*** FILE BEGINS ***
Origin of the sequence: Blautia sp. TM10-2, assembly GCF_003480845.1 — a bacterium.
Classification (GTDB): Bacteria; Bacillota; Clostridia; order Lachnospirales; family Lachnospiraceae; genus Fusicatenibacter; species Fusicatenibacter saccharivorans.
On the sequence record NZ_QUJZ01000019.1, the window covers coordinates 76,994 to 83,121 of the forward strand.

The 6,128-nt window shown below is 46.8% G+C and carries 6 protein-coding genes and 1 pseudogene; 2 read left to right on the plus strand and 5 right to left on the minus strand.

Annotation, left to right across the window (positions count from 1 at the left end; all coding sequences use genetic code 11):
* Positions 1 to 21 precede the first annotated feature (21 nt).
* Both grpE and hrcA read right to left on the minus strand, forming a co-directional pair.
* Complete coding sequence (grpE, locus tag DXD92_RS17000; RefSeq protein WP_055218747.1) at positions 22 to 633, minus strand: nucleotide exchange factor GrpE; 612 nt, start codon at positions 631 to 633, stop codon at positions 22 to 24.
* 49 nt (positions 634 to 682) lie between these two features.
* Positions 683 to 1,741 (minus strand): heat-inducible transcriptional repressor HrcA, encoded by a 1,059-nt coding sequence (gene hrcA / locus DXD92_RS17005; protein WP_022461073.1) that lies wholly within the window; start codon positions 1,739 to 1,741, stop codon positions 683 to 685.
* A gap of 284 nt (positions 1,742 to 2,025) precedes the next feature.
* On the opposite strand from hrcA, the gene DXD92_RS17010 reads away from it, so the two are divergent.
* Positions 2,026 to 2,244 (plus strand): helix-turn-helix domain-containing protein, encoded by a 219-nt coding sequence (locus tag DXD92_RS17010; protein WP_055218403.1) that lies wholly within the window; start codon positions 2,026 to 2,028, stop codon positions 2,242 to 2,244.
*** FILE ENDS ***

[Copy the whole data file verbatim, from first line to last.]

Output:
Origin of the sequence: Blautia sp. TM10-2, assembly GCF_003480845.1 — a bacterium.
Classification (GTDB): Bacteria; Bacillota; Clostridia; order Lachnospirales; family Lachnospiraceae; genus Fusicatenibacter; species Fusicatenibacter saccharivorans.
On the sequence record NZ_QUJZ01000019.1, the window covers coordinates 76,994 to 83,121 of the forward strand.

The 6,128-nt window shown below is 46.8% G+C and carries 6 protein-coding genes and 1 pseudogene; 2 read left to right on the plus strand and 5 right to left on the minus strand.

Annotation, left to right across the window (positions count from 1 at the left end; all coding sequences use genetic code 11):
* Positions 1 to 21 precede the first annotated feature (21 nt).
* Both grpE and hrcA read right to left on the minus strand, forming a co-directional pair.
* Complete coding sequence (grpE, locus tag DXD92_RS17000; RefSeq protein WP_055218747.1) at positions 22 to 633, minus strand: nucleotide exchange factor GrpE; 612 nt, start codon at positions 631 to 633, stop codon at positions 22 to 24.
* 49 nt (positions 634 to 682) lie between these two features.
* Positions 683 to 1,741 (minus strand): heat-inducible transcriptional repressor HrcA, encoded by a 1,059-nt coding sequence (gene hrcA / locus DXD92_RS17005; protein WP_022461073.1) that lies wholly within the window; start codon positions 1,739 to 1,741, stop codon positions 683 to 685.
* A gap of 284 nt (positions 1,742 to 2,025) precedes the next feature.
* On the opposite strand from hrcA, the gene DXD92_RS17010 reads away from it, so the two are divergent.
* Positions 2,026 to 2,244 (plus strand): helix-turn-helix domain-containing protein, encoded by a 219-nt coding sequence (locus tag DXD92_RS17010; protein WP_055218403.1) that lies wholly within the window; start codon positions 2,026 to 2,028, stop codon positions 2,242 to 2,244.